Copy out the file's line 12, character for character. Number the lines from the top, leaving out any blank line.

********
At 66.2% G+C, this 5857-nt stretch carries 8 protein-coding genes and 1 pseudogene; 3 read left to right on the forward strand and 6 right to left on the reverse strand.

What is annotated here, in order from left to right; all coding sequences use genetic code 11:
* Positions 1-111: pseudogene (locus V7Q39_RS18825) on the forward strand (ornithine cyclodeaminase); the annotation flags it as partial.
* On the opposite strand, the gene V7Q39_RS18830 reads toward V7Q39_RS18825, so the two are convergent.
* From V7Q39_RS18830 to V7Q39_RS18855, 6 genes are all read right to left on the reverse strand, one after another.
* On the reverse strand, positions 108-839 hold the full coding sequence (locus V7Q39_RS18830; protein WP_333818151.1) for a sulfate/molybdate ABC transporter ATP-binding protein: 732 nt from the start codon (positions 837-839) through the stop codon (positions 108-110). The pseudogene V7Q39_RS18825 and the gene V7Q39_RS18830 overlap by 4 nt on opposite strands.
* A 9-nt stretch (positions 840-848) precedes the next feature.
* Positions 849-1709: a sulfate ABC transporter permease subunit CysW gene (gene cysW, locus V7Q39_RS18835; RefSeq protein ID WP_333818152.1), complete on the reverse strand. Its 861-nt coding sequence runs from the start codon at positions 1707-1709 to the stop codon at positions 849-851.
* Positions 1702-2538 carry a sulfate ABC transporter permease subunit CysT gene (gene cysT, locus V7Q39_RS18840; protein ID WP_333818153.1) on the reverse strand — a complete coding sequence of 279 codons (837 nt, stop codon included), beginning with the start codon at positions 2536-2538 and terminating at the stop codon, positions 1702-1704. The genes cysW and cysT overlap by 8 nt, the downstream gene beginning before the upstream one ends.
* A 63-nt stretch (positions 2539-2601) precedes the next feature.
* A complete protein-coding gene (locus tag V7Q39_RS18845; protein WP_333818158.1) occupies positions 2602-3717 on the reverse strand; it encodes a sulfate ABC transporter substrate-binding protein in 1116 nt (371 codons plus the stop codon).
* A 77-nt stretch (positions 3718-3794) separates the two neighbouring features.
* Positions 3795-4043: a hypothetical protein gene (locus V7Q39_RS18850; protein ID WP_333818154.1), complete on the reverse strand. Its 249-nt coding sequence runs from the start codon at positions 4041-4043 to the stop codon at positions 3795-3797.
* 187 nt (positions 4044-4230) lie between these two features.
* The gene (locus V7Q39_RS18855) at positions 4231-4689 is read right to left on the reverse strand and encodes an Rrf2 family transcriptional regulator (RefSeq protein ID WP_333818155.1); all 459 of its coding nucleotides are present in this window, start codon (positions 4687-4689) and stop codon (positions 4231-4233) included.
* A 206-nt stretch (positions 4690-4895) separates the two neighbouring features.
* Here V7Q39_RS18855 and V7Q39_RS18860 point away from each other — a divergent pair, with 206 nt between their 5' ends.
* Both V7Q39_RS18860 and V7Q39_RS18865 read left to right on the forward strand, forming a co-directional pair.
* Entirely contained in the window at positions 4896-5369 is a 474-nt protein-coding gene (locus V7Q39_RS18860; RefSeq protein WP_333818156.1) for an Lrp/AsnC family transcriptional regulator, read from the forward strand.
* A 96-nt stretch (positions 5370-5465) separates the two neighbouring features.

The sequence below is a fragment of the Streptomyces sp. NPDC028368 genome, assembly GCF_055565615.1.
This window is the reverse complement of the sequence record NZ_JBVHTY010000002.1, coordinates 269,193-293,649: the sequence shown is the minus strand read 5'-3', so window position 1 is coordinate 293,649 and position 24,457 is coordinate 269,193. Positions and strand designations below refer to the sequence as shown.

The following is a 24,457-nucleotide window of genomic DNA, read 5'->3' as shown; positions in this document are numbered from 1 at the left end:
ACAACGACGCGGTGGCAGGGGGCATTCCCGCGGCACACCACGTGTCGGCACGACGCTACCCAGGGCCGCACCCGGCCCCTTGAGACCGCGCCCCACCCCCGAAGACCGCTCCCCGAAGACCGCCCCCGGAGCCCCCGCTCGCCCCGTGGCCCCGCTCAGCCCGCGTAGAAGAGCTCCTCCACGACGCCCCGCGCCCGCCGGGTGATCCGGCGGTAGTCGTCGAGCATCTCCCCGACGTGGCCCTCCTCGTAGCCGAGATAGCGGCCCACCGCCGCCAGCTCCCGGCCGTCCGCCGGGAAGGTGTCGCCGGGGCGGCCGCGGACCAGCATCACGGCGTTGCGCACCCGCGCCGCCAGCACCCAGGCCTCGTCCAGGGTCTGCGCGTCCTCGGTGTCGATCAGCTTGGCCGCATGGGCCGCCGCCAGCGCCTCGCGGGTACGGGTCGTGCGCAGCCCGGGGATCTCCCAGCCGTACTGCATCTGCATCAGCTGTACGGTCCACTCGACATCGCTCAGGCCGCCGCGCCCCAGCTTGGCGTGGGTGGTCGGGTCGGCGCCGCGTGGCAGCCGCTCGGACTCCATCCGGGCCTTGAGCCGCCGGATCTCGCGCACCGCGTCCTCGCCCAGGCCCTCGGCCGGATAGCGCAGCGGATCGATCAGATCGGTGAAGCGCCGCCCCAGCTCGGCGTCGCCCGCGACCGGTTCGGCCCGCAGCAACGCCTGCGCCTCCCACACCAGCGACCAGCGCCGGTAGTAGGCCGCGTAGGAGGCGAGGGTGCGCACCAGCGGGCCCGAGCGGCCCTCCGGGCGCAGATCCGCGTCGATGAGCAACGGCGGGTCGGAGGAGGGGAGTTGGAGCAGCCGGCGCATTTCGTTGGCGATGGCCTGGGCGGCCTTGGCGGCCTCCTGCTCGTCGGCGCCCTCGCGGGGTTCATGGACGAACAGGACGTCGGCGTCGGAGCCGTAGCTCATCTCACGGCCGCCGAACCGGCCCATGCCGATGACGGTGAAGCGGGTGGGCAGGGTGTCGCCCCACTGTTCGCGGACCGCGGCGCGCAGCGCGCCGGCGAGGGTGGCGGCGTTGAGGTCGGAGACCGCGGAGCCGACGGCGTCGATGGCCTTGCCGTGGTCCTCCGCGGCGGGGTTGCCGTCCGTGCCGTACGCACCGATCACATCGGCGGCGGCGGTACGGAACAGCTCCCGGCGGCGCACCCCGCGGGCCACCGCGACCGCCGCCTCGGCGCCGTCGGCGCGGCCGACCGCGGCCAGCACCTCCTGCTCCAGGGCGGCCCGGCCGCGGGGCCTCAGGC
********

* A 77-nt stretch (positions 3718-3794) separates the two neighbouring features.